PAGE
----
Protesters marched through downtown Chapel Hill Monday night after UNC officials announced their plan to return the Silent Sam statue to campus in a new facility near Odum Village. Protesters toppled the statue in August.

The protest began in the evening with more than 150 students, faculty and community members packed into the Peace and Justice Plaza on East Franklin Street, where they heard from organizers, including prominent activist and UNC graduate student Maya Little and members of UNC Black Congress.

Earlier Monday, Chancellor Carol Folt and the Board of Trustees submitted their final proposal for the future of Silent Sam to the UNC System Board of Governors for approval.

The board consulted with security experts from across the country, Folt said, and they recommended the controversial statue return to a specially-built facility where public safety could be better managed. The proposed $5 million building would include state-of-the-art security, educational programming and teaching materials.

Little, who poured a mixture of red paint and her own blood on Silent Sam in the spring, said at the protest that the return of Silent Sam is just another sign the school doesn’t care about its students of color or their concerns.

Folt and several members of the Board of Trustees reiterated earlier on Monday their preference the statue be moved to an off-site location, but they pointed to a 2015 law that limits the movement of objects of remembrance.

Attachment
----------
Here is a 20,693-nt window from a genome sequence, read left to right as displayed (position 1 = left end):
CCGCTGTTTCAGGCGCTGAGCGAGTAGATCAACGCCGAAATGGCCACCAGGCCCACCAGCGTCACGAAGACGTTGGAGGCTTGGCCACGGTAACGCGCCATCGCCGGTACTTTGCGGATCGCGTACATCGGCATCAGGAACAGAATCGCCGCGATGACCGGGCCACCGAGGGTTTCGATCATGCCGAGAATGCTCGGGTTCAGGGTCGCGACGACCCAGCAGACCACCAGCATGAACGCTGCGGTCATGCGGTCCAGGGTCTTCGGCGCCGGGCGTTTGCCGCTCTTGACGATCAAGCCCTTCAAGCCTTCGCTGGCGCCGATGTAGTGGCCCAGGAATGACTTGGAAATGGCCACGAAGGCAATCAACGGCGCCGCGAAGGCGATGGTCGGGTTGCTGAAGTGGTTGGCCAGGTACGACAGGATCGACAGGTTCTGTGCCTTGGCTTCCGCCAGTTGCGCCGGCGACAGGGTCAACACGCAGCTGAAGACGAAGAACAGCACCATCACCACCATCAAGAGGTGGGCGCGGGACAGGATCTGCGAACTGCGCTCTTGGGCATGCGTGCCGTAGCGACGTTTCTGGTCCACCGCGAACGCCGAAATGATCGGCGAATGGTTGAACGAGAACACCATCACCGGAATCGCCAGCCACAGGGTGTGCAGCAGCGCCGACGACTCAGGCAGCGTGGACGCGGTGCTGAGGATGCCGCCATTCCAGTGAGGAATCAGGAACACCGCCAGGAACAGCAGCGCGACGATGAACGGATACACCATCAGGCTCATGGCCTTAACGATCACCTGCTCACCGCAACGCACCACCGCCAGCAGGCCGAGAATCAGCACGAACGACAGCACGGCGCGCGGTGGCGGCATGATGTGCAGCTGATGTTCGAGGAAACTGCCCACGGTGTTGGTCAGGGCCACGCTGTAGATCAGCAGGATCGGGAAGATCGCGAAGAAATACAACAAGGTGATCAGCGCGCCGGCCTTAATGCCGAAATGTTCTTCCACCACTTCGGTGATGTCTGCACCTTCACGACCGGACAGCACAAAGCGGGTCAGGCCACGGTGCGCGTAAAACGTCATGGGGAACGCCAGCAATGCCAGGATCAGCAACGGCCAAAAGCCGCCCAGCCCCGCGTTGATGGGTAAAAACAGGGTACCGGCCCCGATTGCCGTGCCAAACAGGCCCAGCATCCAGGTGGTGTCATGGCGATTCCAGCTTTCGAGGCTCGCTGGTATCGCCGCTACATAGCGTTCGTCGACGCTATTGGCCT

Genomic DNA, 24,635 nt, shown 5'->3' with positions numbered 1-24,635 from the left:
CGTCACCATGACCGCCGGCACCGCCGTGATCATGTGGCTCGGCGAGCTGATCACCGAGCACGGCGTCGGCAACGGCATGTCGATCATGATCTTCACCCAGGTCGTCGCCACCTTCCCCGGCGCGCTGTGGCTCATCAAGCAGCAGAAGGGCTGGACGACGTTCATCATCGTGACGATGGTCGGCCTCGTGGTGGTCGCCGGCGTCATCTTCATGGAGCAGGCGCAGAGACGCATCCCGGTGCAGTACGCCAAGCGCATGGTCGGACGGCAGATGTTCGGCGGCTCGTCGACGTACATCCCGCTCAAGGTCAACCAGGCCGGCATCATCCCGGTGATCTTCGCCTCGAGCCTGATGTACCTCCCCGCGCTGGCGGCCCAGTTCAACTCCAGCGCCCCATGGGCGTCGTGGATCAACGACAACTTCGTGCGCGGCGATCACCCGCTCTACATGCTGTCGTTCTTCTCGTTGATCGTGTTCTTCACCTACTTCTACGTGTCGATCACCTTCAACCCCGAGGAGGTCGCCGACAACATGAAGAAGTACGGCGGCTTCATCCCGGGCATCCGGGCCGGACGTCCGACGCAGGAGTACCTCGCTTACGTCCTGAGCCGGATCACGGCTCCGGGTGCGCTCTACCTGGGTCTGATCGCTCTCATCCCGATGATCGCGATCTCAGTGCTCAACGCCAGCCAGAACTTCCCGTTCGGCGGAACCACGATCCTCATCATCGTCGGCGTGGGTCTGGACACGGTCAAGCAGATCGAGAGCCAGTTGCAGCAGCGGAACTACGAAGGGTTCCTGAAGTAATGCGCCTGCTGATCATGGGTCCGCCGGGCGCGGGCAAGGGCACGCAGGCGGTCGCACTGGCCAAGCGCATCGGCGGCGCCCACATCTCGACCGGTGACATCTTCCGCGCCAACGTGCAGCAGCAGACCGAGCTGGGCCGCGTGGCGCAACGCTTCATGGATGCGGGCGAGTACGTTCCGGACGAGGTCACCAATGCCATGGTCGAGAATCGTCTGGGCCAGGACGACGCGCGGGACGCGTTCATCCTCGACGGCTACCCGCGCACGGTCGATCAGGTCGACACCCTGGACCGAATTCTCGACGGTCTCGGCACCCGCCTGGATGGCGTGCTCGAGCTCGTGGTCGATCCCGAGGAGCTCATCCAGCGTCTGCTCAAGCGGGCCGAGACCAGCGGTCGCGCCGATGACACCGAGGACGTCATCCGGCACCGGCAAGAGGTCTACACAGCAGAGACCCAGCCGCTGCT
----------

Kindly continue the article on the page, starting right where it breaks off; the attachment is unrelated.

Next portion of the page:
Tony Gambrah, a junior at UNC majoring in Psychology, said he wasn’t surprised by the actions of the university, or of its chancellor.

“It’s the usual thing,” he said, with a sign. “I’m black; it’s something I deal with on a daily basis. I understand the perils of white supremacy. It’s unfortunate that UNC wants to say Carolina for All, but not be for me when I’m here right now.”

The protest briefly met police officers at the pedestal where the monument stood for more than 100 years where barriers and spotlights had been set up. One protester was arrested on charges of assaulting a law enforcement officer and resisting, according to UNC officials.

Organizers brought the group away from the site toward the South Building to avoid further violence. A short poem by Assata Shakur was then read before organizers called it a night.